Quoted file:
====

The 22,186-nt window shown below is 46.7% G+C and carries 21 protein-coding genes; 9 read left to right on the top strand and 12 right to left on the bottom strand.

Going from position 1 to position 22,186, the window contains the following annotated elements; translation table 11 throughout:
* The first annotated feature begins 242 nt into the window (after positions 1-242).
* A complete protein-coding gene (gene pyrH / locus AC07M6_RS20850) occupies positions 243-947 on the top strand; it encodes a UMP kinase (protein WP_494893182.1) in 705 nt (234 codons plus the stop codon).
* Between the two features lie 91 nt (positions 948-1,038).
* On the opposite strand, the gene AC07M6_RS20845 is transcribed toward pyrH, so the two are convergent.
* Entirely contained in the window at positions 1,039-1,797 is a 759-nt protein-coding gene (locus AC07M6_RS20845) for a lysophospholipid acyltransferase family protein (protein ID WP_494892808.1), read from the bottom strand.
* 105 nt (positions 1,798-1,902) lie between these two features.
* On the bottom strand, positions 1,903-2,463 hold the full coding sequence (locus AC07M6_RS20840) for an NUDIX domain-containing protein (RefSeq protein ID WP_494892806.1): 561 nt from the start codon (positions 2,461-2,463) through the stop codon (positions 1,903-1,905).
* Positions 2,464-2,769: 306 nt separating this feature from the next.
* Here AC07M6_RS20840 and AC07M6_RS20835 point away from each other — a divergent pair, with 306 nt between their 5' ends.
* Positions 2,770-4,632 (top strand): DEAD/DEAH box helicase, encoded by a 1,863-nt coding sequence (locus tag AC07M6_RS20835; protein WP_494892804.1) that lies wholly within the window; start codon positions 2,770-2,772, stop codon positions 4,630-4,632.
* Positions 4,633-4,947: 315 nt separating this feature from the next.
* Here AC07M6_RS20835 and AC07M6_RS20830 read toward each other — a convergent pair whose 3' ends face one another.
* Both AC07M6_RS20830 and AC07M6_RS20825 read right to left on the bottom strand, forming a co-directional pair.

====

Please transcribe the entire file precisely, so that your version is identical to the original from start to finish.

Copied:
The 22,186-nt window shown below is 46.7% G+C and carries 21 protein-coding genes; 9 read left to right on the top strand and 12 right to left on the bottom strand.

Going from position 1 to position 22,186, the window contains the following annotated elements; translation table 11 throughout:
* The first annotated feature begins 242 nt into the window (after positions 1-242).
* A complete protein-coding gene (gene pyrH / locus AC07M6_RS20850) occupies positions 243-947 on the top strand; it encodes a UMP kinase (protein WP_494893182.1) in 705 nt (234 codons plus the stop codon).
* Between the two features lie 91 nt (positions 948-1,038).
* On the opposite strand, the gene AC07M6_RS20845 is transcribed toward pyrH, so the two are convergent.
* Entirely contained in the window at positions 1,039-1,797 is a 759-nt protein-coding gene (locus AC07M6_RS20845) for a lysophospholipid acyltransferase family protein (protein ID WP_494892808.1), read from the bottom strand.
* 105 nt (positions 1,798-1,902) lie between these two features.
* On the bottom strand, positions 1,903-2,463 hold the full coding sequence (locus AC07M6_RS20840) for an NUDIX domain-containing protein (RefSeq protein ID WP_494892806.1): 561 nt from the start codon (positions 2,461-2,463) through the stop codon (positions 1,903-1,905).
* Positions 2,464-2,769: 306 nt separating this feature from the next.
* Here AC07M6_RS20840 and AC07M6_RS20835 point away from each other — a divergent pair, with 306 nt between their 5' ends.
* Positions 2,770-4,632 (top strand): DEAD/DEAH box helicase, encoded by a 1,863-nt coding sequence (locus tag AC07M6_RS20835; protein WP_494892804.1) that lies wholly within the window; start codon positions 2,770-2,772, stop codon positions 4,630-4,632.
* Positions 4,633-4,947: 315 nt separating this feature from the next.
* Here AC07M6_RS20835 and AC07M6_RS20830 read toward each other — a convergent pair whose 3' ends face one another.
* Both AC07M6_RS20830 and AC07M6_RS20825 read right to left on the bottom strand, forming a co-directional pair.